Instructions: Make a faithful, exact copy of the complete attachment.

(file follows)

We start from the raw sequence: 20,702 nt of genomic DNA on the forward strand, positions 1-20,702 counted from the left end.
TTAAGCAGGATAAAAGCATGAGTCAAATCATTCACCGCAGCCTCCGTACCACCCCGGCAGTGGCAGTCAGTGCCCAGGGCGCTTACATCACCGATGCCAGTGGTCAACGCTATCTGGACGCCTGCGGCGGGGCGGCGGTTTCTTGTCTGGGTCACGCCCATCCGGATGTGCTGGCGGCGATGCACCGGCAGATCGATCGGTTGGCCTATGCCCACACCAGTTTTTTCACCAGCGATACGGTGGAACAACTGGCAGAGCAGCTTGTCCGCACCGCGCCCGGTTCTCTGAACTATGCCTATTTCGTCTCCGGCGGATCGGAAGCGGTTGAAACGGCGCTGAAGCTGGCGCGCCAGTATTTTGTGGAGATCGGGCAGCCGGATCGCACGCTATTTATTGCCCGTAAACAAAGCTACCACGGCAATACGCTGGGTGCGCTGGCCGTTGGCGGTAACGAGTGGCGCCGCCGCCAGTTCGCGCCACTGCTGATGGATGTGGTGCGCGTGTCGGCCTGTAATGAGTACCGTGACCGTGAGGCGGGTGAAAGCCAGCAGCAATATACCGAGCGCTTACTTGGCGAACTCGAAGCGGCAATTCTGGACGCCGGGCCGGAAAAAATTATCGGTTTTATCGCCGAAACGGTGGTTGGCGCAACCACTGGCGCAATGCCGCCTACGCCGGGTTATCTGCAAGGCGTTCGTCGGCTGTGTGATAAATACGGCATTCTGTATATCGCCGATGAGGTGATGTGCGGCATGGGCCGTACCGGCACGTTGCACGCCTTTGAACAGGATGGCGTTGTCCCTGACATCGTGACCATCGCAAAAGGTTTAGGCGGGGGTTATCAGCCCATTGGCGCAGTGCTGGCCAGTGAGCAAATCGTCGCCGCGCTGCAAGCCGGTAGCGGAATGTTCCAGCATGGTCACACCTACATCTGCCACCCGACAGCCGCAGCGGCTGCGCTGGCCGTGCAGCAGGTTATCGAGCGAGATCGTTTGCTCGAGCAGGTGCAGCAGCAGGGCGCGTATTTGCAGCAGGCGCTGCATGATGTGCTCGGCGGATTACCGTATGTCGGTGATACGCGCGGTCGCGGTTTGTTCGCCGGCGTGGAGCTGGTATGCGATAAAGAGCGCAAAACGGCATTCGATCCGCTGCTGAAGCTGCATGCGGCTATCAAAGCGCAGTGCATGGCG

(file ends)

We start from the raw sequence: 20,702 nt of genomic DNA on the forward strand, positions 1-20,702 counted from the left end.
TTAAGCAGGATAAAAGCATGAGTCAAATCATTCACCGCAGCCTCCGTACCACCCCGGCAGTGGCAGTCAGTGCCCAGGGCGCTTACATCACCGATGCCAGTGGTCAACGCTATCTGGACGCCTGCGGCGGGGCGGCGGTTTCTTGTCTGGGTCACGCCCATCCGGATGTGCTGGCGGCGATGCACCGGCAGATCGATCGGTTGGCCTATGCCCACACCAGTTTTTTCACCAGCGATACGGTGGAACAACTGGCAGAGCAGCTTGTCCGCACCGCGCCCGGTTCTCTGAACTATGCCTATTTCGTCTCCGGCGGATCGGAAGCGGTTGAAACGGCGCTGAAGCTGGCGCGCCAGTATTTTGTGGAGATCGGGCAGCCGGATCGCACGCTATTTATTGCCCGTAAACAAAGCTACCACGGCAATACGCTGGGTGCGCTGGCCGTTGGCGGTAACGAGTGGCGCCGCCGCCAGTTCGCGCCACTGCTGATGGATGTGGTGCGCGTGTCGGCCTGTAATGAGTACCGTGACCGTGAGGCGGGTGAAAGCCAGCAGCAATATACCGAGCGCTTACTTGGCGAACTCGAAGCGGCAATTCTGGACGCCGGGCCGGAAAAAATTATCGGTTTTATCGCCGAAACGGTGGTTGGCGCAACCACTGGCGCAATGCCGCCTACGCCGGGTTATCTGCAAGGCGTTCGTCGGCTGTGTGATAAATACGGCATTCTGTATATCGCCGATGAGGTGATGTGCGGCATGGGCCGTACCGGCACGTTGCACGCCTTTGAACAGGATGGCGTTGTCCCTGACATCGTGACCATCGCAAAAGGTTTAGGCGGGGGTTATCAGCCCATTGGCGCAGTGCTGGCCAGTGAGCAAATCGTCGCCGCGCTGCAAGCCGGTAGCGGAATGTTCCAGCATGGTCACACCTACATCTGCCACCCGACAGCCGCAGCGGCTGCGCTGGCCGTGCAGCAGGTTATCGAGCGAGATCGTTTGCTCGAGCAGGTGCAGCAGCAGGGCGCGTATTTGCAGCAGGCGCTGCATGATGTGCTCGGCGGATTACCGTATGTCGGTGATACGCGCGGTCGCGGTTTGTTCGCCGGCGTGGAGCTGGTATGCGATAAAGAGCGCAAAACGGCATTCGATCCGCTGCTGAAGCTGCATGCGGCTATCAAAGCGCAGTGCATGGCG